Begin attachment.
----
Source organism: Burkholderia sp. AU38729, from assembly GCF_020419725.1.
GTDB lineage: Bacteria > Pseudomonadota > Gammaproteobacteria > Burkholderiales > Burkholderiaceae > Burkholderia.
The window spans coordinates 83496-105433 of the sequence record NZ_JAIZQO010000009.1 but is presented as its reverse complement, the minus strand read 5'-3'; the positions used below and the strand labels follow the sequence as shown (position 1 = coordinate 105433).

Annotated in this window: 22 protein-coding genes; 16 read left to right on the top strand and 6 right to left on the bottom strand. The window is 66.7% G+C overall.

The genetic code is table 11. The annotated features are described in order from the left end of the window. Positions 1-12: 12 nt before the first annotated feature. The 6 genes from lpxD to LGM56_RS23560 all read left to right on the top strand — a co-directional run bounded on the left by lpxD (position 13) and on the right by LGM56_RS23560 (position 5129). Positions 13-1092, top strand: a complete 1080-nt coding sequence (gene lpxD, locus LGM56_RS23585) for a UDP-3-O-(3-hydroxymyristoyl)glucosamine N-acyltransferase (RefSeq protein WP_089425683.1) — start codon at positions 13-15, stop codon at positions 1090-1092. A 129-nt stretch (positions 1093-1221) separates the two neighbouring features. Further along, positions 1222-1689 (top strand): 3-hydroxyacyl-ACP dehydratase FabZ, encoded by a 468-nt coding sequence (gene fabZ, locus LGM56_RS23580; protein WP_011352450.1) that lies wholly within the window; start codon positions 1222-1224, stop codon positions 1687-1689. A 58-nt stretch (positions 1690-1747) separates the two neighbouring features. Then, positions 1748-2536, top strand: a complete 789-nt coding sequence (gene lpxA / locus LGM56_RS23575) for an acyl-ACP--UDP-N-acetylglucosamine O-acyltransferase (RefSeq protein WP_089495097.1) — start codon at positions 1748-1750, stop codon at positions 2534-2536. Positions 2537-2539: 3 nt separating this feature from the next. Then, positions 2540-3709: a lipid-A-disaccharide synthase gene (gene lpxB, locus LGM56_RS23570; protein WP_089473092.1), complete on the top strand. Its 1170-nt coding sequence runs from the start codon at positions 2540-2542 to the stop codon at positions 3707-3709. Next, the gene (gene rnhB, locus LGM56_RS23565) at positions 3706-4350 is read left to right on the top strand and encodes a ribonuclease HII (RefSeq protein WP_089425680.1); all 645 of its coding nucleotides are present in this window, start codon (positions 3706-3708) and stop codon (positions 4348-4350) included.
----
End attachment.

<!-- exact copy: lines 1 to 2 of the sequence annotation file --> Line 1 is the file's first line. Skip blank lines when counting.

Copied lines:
Source organism: Burkholderia sp. AU38729, from assembly GCF_020419725.1.
GTDB lineage: Bacteria > Pseudomonadota > Gammaproteobacteria > Burkholderiales > Burkholderiaceae > Burkholderia.